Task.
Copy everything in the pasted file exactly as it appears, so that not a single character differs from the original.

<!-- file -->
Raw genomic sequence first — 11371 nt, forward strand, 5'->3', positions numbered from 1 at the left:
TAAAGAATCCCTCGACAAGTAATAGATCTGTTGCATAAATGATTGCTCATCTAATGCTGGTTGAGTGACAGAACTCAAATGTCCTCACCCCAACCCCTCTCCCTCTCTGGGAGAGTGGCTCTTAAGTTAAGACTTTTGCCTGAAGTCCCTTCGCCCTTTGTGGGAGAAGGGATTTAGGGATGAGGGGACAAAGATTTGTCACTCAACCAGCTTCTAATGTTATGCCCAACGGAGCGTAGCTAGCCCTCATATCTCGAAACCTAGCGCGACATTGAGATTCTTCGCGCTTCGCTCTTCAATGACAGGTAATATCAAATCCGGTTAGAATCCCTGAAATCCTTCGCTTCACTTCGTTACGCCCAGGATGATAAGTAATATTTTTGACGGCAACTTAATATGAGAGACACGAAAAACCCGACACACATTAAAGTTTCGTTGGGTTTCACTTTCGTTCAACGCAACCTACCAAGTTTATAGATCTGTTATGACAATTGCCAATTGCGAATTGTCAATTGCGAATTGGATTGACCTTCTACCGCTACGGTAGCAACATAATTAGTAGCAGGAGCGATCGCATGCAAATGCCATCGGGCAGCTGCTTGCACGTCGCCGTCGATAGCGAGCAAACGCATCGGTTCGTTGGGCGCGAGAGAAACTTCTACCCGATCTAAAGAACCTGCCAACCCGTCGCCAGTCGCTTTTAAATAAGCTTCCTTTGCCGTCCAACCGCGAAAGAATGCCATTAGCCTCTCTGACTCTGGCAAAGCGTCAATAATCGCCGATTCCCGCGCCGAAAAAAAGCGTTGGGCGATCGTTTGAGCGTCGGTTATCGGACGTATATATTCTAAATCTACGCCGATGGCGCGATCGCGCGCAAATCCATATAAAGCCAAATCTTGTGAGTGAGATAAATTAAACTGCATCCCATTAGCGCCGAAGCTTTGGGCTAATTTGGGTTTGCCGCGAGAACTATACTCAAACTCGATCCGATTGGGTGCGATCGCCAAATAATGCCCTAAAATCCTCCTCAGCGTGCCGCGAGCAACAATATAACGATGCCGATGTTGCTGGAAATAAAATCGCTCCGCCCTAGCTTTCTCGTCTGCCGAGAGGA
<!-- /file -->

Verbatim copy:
Raw genomic sequence first — 11371 nt, forward strand, 5'->3', positions numbered from 1 at the left:
TAAAGAATCCCTCGACAAGTAATAGATCTGTTGCATAAATGATTGCTCATCTAATGCTGGTTGAGTGACAGAACTCAAATGTCCTCACCCCAACCCCTCTCCCTCTCTGGGAGAGTGGCTCTTAAGTTAAGACTTTTGCCTGAAGTCCCTTCGCCCTTTGTGGGAGAAGGGATTTAGGGATGAGGGGACAAAGATTTGTCACTCAACCAGCTTCTAATGTTATGCCCAACGGAGCGTAGCTAGCCCTCATATCTCGAAACCTAGCGCGACATTGAGATTCTTCGCGCTTCGCTCTTCAATGACAGGTAATATCAAATCCGGTTAGAATCCCTGAAATCCTTCGCTTCACTTCGTTACGCCCAGGATGATAAGTAATATTTTTGACGGCAACTTAATATGAGAGACACGAAAAACCCGACACACATTAAAGTTTCGTTGGGTTTCACTTTCGTTCAACGCAACCTACCAAGTTTATAGATCTGTTATGACAATTGCCAATTGCGAATTGTCAATTGCGAATTGGATTGACCTTCTACCGCTACGGTAGCAACATAATTAGTAGCAGGAGCGATCGCATGCAAATGCCATCGGGCAGCTGCTTGCACGTCGCCGTCGATAGCGAGCAAACGCATCGGTTCGTTGGGCGCGAGAGAAACTTCTACCCGATCTAAAGAACCTGCCAACCCGTCGCCAGTCGCTTTTAAATAAGCTTCCTTTGCCGTCCAACCGCGAAAGAATGCCATTAGCCTCTCTGACTCTGGCAAAGCGTCAATAATCGCCGATTCCCGCGCCGAAAAAAAGCGTTGGGCGATCGTTTGAGCGTCGGTTATCGGACGTATATATTCTAAATCTACGCCGATGGCGCGATCGCGCGCAAATCCATATAAAGCCAAATCTTGTGAGTGAGATAAATTAAACTGCATCCCATTAGCGCCGAAGCTTTGGGCTAATTTGGGTTTGCCGCGAGAACTATACTCAAACTCGATCCGATTGGGTGCGATCGCCAAATAATGCCCTAAAATCCTCCTCAGCGTGCCGCGAGCAACAATATAACGATGCCGATGTTGCTGGAAATAAAATCGCTCCGCCCTAGCTTTCTCGTCTGCCGAGAGGA